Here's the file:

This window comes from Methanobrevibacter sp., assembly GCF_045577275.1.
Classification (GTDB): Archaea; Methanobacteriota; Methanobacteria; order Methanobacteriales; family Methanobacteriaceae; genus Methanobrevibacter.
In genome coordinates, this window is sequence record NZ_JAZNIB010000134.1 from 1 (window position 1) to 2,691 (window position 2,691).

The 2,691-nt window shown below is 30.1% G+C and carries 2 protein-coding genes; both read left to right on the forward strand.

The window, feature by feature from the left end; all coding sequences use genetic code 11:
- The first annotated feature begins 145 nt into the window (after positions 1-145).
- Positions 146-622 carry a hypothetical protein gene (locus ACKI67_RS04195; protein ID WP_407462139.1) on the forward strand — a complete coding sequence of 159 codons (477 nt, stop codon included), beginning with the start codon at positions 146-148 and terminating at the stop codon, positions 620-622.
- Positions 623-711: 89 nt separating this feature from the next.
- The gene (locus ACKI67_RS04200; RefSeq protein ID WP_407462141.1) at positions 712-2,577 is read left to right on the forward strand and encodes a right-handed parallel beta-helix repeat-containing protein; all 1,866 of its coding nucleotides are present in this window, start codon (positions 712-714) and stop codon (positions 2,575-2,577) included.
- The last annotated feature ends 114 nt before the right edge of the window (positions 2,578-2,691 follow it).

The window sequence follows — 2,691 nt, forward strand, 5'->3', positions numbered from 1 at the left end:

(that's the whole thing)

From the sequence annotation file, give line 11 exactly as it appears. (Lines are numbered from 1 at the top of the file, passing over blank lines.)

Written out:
The window sequence follows — 2,691 nt, forward strand, 5'->3', positions numbered from 1 at the left end: